Michelle Tea Adds a Dash of Salt to Her Fairy Tale 

Mermaid in Chelsea Creek imbues the author's grimy hometown — and her teenage protagonist — with magical possibilities.


Thirteen-year-old Sophie Swankowski can't seem to satisfy her craving for salt. She unscrews the caps on salt shakers and dumps mounds of the tiny crystals into her mouth, fiendishly adds it to her cereal, and in one desperate moment goes so far as to dunk her head into the grime and detritus of her industrial town's sludgy creek, just to suck up its floating salt particles.

"I'm kind of obsessed with salt; I have low blood pressure," said Michelle Tea, author of the new young adult fantasy tale Mermaid in Chelsea Creek, of which Sophie is the protagonist. "But salt is also used in purification rituals all the time in various pagan traditions, and salt water is really healing. There's all this sort of folk-magic stuff to it. There's something great in that it's so common, yet magical. I'm really sort of drawn to finding the magic in common things."

Which is probably a fair summation of Mermaid in Chelsea Creek in general. Sophie is, on the surface, a normal teenage girl going through all the agonizingly awkward transitions of her age. But, she's also becoming heir to various kinds of magical powers, including the ability to talk to mermaids and pigeons and inhabit the feelings and uncover the hidden pasts of other people. Without revealing too much, a lot of this has to do with salt.

Mermaid in Chelsea Creek is somewhat new territory for the San Francisco writer, who is most famous for her gritty, in-your-face memoirs that weave together her upbringing in the industrial area of Chelsea, Massachusetts; her drug use; queer culture; and class. But despite being written in third person as a fairy tale for young adults, Mermaid in Chelsea Creek contains much of the same mystical lyricism, humor, and sense of possibility contained within the bleak worlds of Tea's autobiographical works. And, as she does in many of her memoirs, Tea makes her hometown a central part of the story (the titular creek of Mermaid runs through the actual town). "Overlaying the sort of magic onto Chelsea gave the city a lot of secret possibility," said Tea. "It's certainly something that exists in the people, especially young people, that live in those places. Writing about Chelsea through the lens of this sort of fantastical world was a new way to tackle a place I'm increasingly obsessed with."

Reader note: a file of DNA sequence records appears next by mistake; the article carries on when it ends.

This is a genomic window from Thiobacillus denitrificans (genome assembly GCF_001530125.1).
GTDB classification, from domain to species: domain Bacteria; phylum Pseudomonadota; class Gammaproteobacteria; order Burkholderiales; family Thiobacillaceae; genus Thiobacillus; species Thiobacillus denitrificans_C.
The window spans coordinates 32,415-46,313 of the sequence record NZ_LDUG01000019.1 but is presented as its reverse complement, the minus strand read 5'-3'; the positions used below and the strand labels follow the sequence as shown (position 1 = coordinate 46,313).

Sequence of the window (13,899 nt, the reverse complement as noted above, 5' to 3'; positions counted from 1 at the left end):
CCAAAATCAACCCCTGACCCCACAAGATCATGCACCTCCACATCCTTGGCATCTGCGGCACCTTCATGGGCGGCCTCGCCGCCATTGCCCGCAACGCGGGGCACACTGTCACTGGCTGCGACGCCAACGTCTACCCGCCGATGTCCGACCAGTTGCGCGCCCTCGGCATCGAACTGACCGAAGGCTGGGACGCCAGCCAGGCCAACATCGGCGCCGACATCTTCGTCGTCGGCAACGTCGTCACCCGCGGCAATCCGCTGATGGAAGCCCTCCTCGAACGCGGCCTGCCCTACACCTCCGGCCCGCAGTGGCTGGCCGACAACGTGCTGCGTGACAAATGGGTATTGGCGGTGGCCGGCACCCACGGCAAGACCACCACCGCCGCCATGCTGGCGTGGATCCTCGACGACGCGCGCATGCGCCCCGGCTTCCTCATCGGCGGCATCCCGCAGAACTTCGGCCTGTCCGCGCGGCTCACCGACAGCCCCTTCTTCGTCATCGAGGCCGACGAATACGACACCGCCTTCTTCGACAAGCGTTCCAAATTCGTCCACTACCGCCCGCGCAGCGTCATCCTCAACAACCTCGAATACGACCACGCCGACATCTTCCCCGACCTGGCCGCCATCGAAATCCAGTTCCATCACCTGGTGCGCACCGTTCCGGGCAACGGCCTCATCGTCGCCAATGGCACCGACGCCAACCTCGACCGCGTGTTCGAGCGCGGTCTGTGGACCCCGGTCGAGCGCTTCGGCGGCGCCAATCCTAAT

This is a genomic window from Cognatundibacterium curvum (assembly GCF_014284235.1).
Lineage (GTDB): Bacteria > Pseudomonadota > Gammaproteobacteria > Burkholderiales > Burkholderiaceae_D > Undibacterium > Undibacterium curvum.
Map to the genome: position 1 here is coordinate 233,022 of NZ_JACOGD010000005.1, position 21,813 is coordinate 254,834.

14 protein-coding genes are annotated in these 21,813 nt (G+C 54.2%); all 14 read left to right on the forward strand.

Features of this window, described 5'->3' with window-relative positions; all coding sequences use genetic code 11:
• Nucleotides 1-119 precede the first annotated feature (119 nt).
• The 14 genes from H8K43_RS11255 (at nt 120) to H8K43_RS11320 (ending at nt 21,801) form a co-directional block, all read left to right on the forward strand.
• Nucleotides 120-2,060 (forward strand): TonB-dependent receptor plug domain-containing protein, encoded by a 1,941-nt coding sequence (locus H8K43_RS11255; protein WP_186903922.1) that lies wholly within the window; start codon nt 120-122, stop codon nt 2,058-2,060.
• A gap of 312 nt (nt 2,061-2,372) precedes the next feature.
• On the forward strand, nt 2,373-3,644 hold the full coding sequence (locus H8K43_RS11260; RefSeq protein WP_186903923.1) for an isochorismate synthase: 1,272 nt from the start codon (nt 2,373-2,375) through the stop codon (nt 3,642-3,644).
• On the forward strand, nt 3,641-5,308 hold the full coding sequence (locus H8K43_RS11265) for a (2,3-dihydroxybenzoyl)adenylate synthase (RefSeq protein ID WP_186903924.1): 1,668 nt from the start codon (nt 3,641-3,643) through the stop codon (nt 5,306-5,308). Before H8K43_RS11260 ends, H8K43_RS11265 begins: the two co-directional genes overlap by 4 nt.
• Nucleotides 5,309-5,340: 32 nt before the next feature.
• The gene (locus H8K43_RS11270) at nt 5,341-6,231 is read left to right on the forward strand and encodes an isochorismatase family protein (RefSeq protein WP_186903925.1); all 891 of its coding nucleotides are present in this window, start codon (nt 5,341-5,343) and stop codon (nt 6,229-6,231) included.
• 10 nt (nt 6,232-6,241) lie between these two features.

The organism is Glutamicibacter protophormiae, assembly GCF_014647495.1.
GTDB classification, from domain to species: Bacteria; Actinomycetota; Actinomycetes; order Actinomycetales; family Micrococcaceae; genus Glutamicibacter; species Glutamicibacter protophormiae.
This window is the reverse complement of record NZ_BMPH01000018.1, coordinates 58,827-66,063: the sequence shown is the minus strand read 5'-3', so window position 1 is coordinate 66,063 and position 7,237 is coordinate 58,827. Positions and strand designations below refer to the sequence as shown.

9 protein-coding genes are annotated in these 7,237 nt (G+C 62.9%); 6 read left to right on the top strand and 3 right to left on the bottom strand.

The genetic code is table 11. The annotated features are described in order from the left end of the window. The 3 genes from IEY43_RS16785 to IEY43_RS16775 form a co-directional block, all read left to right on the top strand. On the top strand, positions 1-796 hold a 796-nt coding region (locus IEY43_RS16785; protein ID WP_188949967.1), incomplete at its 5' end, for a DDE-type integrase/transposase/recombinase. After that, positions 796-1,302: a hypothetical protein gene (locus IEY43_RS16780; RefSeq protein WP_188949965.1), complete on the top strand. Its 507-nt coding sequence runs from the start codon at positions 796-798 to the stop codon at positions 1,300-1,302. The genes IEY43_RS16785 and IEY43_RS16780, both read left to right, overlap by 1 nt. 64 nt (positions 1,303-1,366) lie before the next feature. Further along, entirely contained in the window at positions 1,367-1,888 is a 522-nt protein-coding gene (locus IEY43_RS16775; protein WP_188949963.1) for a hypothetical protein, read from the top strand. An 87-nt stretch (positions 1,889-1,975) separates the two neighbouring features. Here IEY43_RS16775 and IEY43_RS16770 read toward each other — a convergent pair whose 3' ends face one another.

The end product is a story that will be equally delightful to Tea fans eager for her next wry tale, the uninitiated looking for a fantastical escape, and the young adults for which Sophie can serve as a guiding light. And, if the ending leaves you hanging, don't fear: Mermaid in Chelsea Creek is just the first in a full-blown mermaid trilogy. Join Tea this Tuesday, June 18, at Moe's Books (2476 Telegraph Ave., Berkeley) as she reads from the book. 7:30 p.m., free. 510-849-2087 or MoesBooks.com

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